"Like a Liar Gone to Burning Hell": Shakespeare and Dying Declarations
In lieu of an abstract, the first paragraph of the essay follows:
The relationship between the most mystical of the hearsay exceptions, the dying declaration, and Shakespeare's plays is the subject of this paper. A statement is admissible as a dying declaration in either a civil or criminal evidentiary hearing or trial only under all of the following circumstances: (1) the death of the declarant or maker of the statement has occurred; (2) the causes or circumstances of that death are at issue in a trial; (3) the dying person made a statement concerning his death observed by a witness or witnesses for the proponent of the statement; (4) the declarant would have been a competent witness if testifying; and (5) the dying person believed his death imminent. Generally, the proponent of a dying declaration is the prosecutor in a criminal homicide, and typically his or her witness (es) for relevant deathbed statements are law enforcement and health professionals such as police, sheriff's deputies, highway patrol, ambulance drivers, paramedics, nurses, and physicians. If the death is sufficiently prolonged for the dying to make a statement, it will usually be witnessed and later testified to by our official emergency care providers.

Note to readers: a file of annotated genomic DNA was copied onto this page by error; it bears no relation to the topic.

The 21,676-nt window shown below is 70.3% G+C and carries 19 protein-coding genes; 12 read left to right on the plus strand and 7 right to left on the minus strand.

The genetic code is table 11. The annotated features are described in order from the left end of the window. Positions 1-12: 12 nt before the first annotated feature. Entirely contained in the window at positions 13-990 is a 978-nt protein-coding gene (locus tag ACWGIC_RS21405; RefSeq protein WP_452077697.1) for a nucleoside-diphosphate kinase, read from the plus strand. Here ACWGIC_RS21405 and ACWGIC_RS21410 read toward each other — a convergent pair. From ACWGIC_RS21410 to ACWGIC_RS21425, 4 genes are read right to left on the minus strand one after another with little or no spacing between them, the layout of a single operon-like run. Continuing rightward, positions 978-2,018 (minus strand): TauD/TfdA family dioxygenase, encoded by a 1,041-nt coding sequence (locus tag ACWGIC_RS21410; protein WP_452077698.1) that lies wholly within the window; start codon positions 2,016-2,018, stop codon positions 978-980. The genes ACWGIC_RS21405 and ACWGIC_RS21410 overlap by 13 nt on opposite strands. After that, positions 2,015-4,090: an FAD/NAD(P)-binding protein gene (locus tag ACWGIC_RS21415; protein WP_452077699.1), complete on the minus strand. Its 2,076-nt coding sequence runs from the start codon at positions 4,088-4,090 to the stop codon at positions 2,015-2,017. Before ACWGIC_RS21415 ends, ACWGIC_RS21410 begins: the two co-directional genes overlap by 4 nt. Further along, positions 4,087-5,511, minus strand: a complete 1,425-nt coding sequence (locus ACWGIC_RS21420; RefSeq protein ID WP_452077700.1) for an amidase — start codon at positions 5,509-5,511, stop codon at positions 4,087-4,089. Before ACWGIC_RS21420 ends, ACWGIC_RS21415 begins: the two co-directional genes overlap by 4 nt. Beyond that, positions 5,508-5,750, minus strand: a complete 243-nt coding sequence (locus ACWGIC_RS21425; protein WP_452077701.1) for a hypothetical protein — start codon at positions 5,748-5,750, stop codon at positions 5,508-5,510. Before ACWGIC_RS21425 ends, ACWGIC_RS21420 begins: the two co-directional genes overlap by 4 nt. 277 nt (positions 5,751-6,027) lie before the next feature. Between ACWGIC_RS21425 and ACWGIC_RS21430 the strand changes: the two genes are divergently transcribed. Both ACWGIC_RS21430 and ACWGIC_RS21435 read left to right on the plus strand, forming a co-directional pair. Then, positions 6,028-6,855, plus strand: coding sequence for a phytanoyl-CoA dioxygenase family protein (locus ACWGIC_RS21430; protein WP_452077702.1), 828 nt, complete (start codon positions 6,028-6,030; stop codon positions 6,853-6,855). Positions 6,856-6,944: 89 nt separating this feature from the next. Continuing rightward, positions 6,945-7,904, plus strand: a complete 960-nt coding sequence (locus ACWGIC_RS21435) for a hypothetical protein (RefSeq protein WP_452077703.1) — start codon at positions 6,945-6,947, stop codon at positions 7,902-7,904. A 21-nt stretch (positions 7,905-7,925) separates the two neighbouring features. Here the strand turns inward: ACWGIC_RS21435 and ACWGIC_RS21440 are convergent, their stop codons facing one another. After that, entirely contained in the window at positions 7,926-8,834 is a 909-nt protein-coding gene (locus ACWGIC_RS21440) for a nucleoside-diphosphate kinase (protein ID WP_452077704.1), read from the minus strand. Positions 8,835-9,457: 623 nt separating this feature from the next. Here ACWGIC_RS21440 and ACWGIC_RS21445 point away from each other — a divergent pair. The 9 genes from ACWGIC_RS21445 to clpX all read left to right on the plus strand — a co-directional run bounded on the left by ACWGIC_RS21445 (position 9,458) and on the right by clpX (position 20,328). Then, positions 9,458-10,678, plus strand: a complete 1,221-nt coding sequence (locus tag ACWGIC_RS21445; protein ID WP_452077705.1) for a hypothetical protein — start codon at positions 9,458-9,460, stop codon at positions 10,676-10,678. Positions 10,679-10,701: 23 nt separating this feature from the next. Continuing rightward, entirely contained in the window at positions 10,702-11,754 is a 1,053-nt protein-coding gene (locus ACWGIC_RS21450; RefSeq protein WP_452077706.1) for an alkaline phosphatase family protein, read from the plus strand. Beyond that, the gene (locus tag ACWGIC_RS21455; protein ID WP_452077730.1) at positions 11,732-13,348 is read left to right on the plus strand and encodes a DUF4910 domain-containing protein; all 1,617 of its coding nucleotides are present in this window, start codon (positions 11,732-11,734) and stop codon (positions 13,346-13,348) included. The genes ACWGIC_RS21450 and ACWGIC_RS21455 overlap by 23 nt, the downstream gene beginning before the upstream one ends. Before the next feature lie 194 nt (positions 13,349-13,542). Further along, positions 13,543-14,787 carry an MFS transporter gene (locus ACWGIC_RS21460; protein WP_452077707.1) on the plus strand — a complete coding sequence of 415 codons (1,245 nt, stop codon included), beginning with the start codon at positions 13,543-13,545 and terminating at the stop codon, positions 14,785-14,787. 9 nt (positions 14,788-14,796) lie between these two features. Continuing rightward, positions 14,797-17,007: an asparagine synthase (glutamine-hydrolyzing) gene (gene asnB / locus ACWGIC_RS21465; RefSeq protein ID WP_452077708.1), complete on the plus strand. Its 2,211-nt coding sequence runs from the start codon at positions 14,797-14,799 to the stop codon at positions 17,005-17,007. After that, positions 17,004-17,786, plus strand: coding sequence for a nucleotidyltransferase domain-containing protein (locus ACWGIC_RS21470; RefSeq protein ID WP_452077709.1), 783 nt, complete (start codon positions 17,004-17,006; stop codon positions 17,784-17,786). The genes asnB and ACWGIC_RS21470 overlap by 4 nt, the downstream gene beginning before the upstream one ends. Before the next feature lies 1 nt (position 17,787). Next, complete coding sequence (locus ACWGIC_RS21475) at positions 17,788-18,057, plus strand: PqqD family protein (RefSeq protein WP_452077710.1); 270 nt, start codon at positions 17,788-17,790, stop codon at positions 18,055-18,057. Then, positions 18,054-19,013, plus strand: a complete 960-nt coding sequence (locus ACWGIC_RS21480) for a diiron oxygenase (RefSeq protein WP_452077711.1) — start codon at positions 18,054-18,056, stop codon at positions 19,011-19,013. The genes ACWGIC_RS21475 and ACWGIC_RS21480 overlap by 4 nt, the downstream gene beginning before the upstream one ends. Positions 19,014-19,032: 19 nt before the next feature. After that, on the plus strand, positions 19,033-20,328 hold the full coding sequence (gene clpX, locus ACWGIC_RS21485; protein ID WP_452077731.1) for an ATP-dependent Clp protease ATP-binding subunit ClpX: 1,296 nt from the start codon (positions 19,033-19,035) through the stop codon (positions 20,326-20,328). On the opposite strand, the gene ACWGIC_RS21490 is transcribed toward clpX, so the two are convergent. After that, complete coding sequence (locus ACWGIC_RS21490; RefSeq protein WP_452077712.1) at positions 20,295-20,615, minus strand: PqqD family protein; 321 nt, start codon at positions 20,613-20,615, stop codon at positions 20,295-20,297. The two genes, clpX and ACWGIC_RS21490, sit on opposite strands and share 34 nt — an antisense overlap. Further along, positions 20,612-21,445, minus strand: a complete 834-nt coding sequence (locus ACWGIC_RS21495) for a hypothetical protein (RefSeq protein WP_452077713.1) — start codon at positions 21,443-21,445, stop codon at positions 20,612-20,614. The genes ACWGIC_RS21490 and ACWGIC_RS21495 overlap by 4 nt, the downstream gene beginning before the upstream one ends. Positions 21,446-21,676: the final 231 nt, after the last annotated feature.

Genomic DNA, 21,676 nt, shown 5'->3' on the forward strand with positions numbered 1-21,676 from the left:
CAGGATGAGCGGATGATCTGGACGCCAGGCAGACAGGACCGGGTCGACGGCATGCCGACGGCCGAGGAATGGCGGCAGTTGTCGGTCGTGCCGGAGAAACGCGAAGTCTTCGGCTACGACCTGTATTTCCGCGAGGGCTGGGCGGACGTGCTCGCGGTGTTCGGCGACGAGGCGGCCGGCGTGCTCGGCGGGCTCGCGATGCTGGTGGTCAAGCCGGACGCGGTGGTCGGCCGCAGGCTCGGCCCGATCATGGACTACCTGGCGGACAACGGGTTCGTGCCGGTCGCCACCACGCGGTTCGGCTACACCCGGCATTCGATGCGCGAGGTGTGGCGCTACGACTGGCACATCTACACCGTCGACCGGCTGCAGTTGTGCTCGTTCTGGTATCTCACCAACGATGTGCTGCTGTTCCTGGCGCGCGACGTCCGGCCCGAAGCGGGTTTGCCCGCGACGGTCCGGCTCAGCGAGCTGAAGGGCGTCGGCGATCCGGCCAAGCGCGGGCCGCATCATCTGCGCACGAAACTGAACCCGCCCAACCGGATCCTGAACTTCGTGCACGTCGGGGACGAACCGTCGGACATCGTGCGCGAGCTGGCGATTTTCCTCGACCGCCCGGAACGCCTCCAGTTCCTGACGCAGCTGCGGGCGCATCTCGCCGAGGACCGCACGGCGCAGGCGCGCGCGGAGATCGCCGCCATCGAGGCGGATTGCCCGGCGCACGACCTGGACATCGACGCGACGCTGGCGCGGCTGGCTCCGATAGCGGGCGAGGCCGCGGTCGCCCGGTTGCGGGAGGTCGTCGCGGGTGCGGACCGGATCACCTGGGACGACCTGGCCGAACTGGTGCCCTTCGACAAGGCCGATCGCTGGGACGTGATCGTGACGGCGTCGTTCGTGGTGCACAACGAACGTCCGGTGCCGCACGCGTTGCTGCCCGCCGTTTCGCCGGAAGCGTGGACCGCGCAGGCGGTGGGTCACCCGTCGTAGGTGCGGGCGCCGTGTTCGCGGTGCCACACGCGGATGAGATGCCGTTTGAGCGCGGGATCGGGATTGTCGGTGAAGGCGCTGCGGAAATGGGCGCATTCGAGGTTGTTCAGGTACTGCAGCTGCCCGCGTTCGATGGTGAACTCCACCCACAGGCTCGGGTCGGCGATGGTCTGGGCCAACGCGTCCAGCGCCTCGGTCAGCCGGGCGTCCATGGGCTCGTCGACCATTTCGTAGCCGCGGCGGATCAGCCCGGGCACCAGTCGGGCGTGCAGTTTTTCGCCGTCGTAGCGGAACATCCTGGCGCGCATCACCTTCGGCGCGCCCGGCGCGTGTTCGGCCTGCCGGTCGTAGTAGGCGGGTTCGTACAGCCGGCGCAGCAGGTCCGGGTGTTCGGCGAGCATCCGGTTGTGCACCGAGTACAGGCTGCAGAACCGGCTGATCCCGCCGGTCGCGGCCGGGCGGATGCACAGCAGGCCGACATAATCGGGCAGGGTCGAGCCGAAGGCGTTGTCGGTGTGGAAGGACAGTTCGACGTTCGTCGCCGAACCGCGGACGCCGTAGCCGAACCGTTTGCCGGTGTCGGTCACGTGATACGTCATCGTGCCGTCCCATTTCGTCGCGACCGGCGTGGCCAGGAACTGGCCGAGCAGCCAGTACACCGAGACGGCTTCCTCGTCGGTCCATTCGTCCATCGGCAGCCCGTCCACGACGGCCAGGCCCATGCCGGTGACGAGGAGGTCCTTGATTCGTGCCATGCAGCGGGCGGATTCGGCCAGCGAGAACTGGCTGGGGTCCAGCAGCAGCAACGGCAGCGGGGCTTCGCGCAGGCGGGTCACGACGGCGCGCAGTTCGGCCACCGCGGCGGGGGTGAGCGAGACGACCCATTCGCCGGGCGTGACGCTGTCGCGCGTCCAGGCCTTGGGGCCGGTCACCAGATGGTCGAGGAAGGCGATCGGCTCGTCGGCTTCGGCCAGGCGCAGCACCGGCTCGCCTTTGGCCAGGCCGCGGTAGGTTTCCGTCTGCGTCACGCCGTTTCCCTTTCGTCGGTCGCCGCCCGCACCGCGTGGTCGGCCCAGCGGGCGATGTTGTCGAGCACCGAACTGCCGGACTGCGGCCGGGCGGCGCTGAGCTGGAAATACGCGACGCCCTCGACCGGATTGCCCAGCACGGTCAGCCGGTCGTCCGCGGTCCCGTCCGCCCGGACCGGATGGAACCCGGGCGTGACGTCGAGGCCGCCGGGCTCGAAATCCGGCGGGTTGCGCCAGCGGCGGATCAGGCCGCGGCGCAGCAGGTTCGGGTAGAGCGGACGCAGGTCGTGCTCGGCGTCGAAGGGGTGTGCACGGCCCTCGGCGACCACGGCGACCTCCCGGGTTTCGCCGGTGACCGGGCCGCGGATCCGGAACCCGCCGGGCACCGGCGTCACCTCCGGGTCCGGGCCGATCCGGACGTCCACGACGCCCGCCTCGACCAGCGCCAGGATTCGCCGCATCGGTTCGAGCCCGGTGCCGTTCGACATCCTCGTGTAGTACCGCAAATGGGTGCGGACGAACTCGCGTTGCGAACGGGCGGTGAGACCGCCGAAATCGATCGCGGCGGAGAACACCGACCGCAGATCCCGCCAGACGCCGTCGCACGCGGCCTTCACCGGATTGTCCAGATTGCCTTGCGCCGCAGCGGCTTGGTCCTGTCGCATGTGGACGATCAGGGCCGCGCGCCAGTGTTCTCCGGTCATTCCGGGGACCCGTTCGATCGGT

Frazier, Harriet C.
""Like a Liar Gone to Burning Hell": Shakespeare and Dying Declarations,"
Comparative Drama: Vol. 19
, Article 5.
Available at: https://scholarworks.wmich.edu/compdr/vol19/iss2/5